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27 Feb 2017

Northern Islands

A white lighthouse stands at the edge of green cliffs on a headland. The sky overhead is heavy and grey, with occasional shafts of sunlight shining through.
Fair Isle Lighthouse
Right at the very top of Scotland, the northern islands of Fair Isle, Unst and Yell are well worth a visit.

People flock to Fair Isle to see the marvellous bird life, to perhaps catch a glimpse of whales or dolphins on their journey to the island and to watch the island’s craftspeople using their skills and expertise to make boats, grow crops, tend sheep, spin wool and knit the famous Fair Isle jumpers that have been made here for generations.

And people also visit Fair Isle to get away from it all.

Three puffins stand on the edge of a cliff, looking out to sea.

The glorious islands of Yell and Unst are as far north as you can go in Scotland.

Both islands can be reached by the regular vehicle ferries that sail between the Shetland Isles and both have good visitor facilities and accommodation. You could even stay at one of our fabulous holiday homes – Belmont House is a Georgian mansion on Unst overlooking the Bluemull Sound across to Yell.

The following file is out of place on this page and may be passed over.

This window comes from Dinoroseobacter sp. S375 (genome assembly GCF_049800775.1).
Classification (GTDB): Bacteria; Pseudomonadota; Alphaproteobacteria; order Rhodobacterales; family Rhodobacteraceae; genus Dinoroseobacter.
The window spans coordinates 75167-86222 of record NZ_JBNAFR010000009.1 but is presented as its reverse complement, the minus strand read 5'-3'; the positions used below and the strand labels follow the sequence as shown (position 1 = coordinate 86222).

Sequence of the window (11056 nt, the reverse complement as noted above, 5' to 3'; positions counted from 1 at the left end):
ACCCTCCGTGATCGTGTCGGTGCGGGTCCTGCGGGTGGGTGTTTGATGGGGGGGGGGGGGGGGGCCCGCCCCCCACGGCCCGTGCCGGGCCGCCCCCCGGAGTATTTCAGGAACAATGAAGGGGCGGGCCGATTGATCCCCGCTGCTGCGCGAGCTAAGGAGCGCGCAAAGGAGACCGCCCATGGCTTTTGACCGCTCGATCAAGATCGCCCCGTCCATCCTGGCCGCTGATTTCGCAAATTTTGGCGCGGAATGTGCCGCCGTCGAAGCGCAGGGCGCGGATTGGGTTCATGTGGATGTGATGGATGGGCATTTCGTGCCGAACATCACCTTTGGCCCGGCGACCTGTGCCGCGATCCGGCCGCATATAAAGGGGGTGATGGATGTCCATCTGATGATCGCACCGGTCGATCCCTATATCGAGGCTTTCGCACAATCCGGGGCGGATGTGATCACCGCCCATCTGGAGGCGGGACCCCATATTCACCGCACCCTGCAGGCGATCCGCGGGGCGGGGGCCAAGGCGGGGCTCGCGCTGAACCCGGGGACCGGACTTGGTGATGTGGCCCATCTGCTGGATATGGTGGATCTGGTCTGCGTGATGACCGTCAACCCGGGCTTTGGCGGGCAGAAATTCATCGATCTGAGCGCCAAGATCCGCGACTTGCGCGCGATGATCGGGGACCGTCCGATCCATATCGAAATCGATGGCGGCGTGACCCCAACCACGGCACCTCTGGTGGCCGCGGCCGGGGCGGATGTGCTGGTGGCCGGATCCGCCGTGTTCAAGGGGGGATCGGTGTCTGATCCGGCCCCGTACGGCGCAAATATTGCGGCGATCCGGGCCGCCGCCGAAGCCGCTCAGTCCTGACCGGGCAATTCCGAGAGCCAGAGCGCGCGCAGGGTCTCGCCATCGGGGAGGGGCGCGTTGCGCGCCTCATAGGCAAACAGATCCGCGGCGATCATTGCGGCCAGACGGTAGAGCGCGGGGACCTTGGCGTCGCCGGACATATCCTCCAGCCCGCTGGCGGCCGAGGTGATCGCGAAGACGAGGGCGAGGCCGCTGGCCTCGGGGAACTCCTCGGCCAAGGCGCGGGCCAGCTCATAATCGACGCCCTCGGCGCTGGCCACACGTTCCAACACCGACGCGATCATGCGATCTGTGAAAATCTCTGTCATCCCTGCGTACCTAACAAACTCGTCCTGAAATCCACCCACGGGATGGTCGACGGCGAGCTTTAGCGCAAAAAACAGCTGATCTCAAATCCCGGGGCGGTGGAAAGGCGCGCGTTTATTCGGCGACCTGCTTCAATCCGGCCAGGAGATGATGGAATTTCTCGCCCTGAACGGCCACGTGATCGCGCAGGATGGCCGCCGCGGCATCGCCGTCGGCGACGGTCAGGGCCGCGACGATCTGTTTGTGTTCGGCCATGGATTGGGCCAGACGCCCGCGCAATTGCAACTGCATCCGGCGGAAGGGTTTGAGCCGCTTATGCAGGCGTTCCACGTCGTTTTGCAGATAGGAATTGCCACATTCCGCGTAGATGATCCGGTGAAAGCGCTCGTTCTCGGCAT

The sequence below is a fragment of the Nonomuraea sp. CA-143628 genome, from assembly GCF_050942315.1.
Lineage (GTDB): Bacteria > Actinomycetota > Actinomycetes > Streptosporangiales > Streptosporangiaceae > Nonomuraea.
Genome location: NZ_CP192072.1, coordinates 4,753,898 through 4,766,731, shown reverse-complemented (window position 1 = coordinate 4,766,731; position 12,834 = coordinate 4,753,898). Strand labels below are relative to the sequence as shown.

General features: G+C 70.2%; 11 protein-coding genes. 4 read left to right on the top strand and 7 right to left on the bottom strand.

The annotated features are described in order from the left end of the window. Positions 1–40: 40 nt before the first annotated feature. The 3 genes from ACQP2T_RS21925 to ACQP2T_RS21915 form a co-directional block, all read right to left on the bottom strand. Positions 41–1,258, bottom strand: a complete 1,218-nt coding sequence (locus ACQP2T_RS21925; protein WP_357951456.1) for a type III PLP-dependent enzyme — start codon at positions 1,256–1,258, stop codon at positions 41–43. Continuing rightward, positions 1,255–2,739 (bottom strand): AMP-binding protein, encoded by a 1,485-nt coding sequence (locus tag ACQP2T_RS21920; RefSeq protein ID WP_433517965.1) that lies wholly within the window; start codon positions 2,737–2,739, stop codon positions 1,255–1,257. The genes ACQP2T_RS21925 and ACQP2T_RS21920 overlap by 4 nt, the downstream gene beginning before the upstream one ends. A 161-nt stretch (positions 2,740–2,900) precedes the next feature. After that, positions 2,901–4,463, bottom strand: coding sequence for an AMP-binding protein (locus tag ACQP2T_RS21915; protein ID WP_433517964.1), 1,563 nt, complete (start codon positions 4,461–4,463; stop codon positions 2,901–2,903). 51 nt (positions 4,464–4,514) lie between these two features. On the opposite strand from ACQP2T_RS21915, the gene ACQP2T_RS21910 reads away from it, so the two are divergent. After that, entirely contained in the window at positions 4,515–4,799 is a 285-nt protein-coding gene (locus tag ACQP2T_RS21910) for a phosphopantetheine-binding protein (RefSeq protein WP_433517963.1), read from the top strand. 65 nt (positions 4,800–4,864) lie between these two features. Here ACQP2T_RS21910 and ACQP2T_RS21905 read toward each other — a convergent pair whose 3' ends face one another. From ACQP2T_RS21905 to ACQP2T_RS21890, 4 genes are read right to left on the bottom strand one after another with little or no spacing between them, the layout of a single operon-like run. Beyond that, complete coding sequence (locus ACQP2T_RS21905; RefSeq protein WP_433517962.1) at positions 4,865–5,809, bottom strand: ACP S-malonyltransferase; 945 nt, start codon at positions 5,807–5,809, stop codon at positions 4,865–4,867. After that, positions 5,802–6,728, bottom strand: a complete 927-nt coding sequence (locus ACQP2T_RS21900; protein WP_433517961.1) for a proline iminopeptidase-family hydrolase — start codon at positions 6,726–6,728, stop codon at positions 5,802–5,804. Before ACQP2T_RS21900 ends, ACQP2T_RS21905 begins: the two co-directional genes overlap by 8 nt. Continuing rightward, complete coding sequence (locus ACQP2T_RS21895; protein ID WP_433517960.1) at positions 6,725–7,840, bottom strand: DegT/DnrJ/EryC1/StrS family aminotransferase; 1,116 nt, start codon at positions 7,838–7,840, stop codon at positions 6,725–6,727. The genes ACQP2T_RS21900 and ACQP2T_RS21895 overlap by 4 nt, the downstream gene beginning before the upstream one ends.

The wildlife on these islands is outstanding, and Yell is the best place in Europe to spot otters.

The memorably named Muckle Flugga Lighthouse, at the northernmost tip of Unst, was built by David and Thomas Stevenson. Thomas’s son, Robert Louis Stevenson, visited in 1869 and it is said he returned home with the inspiration for his next book – Treasure Island.

We can’t promise pirates or buried treasure, but there is a wealth of natural geological wonders, wildlife, botanical discoveries and a warm welcome awaiting you in Scotland’s northern isles.

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